Even though the truck traffic wasn’t as much in many areas as we expected, it was heavy enough that we noticed the truck stops and rest areas being packed by early evening.  Seeing all those parked trucks in Pennsylvania reminded of a local media article we read discussing the shortage of overnight truck parking spaces and the need for the state to build more.  In the past ten years, Pennsylvania has conducted numerous studies documenting a shortage of truck parking spaces along the state’s interstate highways.  With the new work rules for drivers limiting their daily hours for driving and growth of the trucking business, the need for additional parking spaces is growing and state officials are clamoring to build them.  We have commented in numerous Musings describing our driving trips of seeing trucks overflowing the rest areas, lining up on entrance and exit ramps, and overflowing at regular truck stops.  It was interesting to read a competing study from the truck stop operators association that conducted a survey of parked trucks in highway rest stops and concluded that there was no parking shortage.  However, the survey had several flaws: it surveyed the rest areas at 10 am in the morning, when most trucks are on the road; and it extrapolated the survey count over seven days rather than the five-day workweek, which increased the number of estimated empty parking spots each day.  We guess the truck stop operators don’t want increased competition from the State of Pennsylvania.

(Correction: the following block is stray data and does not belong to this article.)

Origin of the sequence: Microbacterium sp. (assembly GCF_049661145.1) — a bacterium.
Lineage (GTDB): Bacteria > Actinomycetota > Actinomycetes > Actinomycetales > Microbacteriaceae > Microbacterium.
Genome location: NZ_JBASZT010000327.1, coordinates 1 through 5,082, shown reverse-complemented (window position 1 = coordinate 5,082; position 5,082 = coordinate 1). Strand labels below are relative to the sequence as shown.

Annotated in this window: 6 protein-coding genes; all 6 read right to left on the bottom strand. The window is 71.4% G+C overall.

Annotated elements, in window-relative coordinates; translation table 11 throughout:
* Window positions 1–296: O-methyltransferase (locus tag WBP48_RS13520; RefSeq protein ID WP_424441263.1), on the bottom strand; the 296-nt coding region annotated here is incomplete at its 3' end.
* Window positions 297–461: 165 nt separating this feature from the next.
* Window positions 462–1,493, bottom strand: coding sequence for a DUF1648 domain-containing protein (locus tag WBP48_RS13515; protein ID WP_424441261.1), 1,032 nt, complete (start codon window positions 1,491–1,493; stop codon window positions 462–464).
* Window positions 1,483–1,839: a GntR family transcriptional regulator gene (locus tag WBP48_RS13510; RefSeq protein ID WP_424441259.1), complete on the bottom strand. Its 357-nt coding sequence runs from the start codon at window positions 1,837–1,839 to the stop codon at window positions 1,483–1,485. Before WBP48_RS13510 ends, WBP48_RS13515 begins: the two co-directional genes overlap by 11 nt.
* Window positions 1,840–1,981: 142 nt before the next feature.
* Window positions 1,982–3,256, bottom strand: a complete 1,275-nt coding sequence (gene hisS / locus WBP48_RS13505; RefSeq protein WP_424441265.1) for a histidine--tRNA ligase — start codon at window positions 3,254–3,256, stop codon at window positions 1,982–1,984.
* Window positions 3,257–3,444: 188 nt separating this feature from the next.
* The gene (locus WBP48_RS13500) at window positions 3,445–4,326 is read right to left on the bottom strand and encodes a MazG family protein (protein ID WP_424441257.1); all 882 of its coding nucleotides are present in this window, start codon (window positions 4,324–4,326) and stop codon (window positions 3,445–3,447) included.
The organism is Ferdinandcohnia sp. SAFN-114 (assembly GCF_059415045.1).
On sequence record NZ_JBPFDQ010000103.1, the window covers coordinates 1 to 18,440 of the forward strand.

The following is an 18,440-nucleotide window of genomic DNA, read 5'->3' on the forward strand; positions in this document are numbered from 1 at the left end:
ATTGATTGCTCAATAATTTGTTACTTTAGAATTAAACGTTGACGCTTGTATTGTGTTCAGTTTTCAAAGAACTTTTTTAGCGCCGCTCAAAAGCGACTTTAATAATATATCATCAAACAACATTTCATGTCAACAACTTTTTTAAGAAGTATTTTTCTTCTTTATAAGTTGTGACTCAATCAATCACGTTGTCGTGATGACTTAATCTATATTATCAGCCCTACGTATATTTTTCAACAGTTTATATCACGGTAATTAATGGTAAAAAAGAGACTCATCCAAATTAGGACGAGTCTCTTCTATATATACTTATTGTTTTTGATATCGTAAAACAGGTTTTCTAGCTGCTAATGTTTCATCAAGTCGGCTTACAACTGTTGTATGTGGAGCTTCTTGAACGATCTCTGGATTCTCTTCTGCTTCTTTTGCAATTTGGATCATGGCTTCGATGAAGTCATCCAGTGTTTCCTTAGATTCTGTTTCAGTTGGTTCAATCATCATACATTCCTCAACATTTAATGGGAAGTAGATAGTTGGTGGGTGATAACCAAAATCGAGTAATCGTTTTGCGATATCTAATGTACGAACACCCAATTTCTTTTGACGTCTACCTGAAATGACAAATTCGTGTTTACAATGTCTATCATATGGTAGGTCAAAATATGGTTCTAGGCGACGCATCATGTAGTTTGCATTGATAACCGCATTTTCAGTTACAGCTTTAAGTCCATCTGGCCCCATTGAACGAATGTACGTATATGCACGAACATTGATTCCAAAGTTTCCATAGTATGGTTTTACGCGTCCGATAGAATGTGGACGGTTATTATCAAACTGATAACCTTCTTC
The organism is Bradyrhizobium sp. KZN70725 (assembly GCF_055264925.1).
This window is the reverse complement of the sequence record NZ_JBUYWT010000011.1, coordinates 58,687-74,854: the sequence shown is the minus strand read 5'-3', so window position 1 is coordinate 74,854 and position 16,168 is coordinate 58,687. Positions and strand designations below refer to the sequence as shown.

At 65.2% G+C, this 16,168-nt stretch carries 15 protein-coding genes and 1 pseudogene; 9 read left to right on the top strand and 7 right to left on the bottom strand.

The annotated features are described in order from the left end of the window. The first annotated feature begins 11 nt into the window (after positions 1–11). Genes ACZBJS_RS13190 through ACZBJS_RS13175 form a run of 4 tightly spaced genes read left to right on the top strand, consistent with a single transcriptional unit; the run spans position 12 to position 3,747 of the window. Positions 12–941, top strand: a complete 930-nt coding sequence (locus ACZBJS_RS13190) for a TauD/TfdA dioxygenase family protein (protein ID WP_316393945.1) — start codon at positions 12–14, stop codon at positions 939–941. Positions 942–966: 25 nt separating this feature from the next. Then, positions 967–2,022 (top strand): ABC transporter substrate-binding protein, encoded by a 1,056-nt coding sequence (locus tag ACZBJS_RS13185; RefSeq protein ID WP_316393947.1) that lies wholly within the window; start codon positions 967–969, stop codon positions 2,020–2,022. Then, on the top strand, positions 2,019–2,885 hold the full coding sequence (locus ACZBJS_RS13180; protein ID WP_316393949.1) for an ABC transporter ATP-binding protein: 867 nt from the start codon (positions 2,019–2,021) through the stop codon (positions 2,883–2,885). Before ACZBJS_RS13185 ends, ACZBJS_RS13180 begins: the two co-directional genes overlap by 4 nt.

One sight at a rest stop that added to our concern about the potential shortage of truck parking spaces was observing an extremely long trailer hauling a wind turbine blade to its final location.  Because of the length of the truck and trailer, it required vehicles in front and behind to warn drivers of the hazard.  What we noticed is that these three trucks and the extra-long long trailer (several hundred feet long) took up more than half the length of the rest stop, meaning there was less room for other trucks.  It may have prevented upwards of half a dozen trucks from parking in that rest area.  We never saw another wind turbine blade being moved, so we don’t know whether this was a regular route or not.  If it is, we can see how these units could significantly distort the truck parking situation, possibly forcing drivers to drive illegally in order to find a safe parking space.  That is a prescription for more truck accidents, a phenomenon that is happening.  Between 2004 and 2013, the registered truck fleet grew from 8.2 million units to 10.6 million.  The growth of the fleet has been accompanied by more truck accidents.